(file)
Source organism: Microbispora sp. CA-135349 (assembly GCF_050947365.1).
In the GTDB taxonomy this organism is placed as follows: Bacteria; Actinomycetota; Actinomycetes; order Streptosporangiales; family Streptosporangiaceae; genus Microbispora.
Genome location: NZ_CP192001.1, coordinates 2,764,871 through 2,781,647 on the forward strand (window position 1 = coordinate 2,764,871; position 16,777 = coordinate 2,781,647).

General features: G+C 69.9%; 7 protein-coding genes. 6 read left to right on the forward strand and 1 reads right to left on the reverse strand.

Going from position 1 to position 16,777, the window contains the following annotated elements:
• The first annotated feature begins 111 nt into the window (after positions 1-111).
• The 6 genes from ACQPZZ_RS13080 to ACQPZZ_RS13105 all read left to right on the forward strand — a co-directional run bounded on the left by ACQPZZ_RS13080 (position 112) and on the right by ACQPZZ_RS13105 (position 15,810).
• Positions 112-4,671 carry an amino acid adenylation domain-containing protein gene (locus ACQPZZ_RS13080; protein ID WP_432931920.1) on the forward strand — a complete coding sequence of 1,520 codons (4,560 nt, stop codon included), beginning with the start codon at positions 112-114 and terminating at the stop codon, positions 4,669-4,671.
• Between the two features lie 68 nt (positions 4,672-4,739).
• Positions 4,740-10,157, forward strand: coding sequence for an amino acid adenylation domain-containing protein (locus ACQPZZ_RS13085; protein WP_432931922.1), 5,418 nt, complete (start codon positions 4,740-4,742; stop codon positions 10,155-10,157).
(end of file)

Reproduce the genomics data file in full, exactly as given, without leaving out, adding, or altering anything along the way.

Source organism: Microbispora sp. CA-135349 (assembly GCF_050947365.1).
In the GTDB taxonomy this organism is placed as follows: Bacteria; Actinomycetota; Actinomycetes; order Streptosporangiales; family Streptosporangiaceae; genus Microbispora.
Genome location: NZ_CP192001.1, coordinates 2,764,871 through 2,781,647 on the forward strand (window position 1 = coordinate 2,764,871; position 16,777 = coordinate 2,781,647).

General features: G+C 69.9%; 7 protein-coding genes. 6 read left to right on the forward strand and 1 reads right to left on the reverse strand.

Going from position 1 to position 16,777, the window contains the following annotated elements:
• The first annotated feature begins 111 nt into the window (after positions 1-111).
• The 6 genes from ACQPZZ_RS13080 to ACQPZZ_RS13105 all read left to right on the forward strand — a co-directional run bounded on the left by ACQPZZ_RS13080 (position 112) and on the right by ACQPZZ_RS13105 (position 15,810).
• Positions 112-4,671 carry an amino acid adenylation domain-containing protein gene (locus ACQPZZ_RS13080; protein ID WP_432931920.1) on the forward strand — a complete coding sequence of 1,520 codons (4,560 nt, stop codon included), beginning with the start codon at positions 112-114 and terminating at the stop codon, positions 4,669-4,671.
• Between the two features lie 68 nt (positions 4,672-4,739).
• Positions 4,740-10,157, forward strand: coding sequence for an amino acid adenylation domain-containing protein (locus ACQPZZ_RS13085; protein WP_432931922.1), 5,418 nt, complete (start codon positions 4,740-4,742; stop codon positions 10,155-10,157).